Did Citi’s FX traders destroy the bonus pool?


The 12th of January has been a bit of a Superday for bank results, with JPMorgan, BofA, and Wells Fargo all reporting, that doesn’t mean everyone’s done well.

That includes Citi. As CEO Jane Fraser said, the fourth quarter was “very disappointing” for the bank, despite some “substantial” progress that was made in the bank’s well-known restructuring plan, nicknamed internally “Project Bora Bora”.

 

What was so disappointing? Fixed income, currencies, and commodities (FICC) trading revenues – mostly. Citi saw a 25% decline in revenue in Q4 of 2023, compared to a more modest 6% decline at Bank of America and a 6% rise at JPMorgan. For the year as whole, Citi’s FICC revenues were 6% down in 2023 compared to 2022, in contrast to JPMorgan and BofA’s 7% and 12% rises. That’s ugly.

Most of the fall came from macro trading and it all happened in the fourth quarter. Citi’s macro traders did well in the first nine months of the year. Citi reported at the end of Q3 2023 that its rates & currencies traders were up 4% in the first nine months compared to the previous year. They ended the year down 6%. Spread products, meanwhile, managed to save their year slightly: from 11% down in the first nine months to just 5% down at the end of the year.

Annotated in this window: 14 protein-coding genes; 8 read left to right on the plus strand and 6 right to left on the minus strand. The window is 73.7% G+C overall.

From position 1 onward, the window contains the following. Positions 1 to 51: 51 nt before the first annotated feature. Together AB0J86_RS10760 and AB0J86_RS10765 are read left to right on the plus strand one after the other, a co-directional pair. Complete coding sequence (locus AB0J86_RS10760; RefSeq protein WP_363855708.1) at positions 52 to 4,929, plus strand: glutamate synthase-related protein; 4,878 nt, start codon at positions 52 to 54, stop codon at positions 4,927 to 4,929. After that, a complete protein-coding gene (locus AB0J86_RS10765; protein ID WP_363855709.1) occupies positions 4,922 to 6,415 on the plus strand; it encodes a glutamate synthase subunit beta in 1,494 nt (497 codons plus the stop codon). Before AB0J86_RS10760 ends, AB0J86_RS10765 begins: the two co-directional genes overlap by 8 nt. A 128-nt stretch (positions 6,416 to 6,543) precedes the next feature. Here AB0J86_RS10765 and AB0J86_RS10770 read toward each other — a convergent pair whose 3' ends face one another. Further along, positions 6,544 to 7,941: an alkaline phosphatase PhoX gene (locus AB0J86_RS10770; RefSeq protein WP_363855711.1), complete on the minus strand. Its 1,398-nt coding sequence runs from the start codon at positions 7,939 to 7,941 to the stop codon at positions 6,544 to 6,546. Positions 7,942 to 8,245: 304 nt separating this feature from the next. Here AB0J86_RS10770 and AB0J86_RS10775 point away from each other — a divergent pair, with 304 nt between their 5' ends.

Citi blamed its fourth quarter fixed income trading issue on lower volatility, a “significant” slowdown in December and – most significantly it would seem – the impact of the devaluation of the Argentinian peso. The latter was part of Argentinian President Javier Milei’s “shock therapy.” We were first to report the issue on Wednesday.  

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Other than FICC, Citi’s results were also mixed. Equities trading revenues were well up on the quarter (by 9%), but down on the year (by 9%). BofA and JPMorgan reported similar results quarterly, but were flat on the year. M&A was also down by nearly a quarter year-on-year. The only Citi silver lining, sort of, was debt capital markets revenue, which were up 9% on the year.

To top off a miserable holiday season, Citi announced pretty substantial job cuts – 20,000 people in total, or around 10% of its existing numbers – in the “medium-term”. It’s already earmarked $700m – $1bn in “severance and cost related to organizational simplification” for 2024 to that end, on top of the $900m already spent on 7,000 redundancies (and the restructuring) in the last quarter of 2023.

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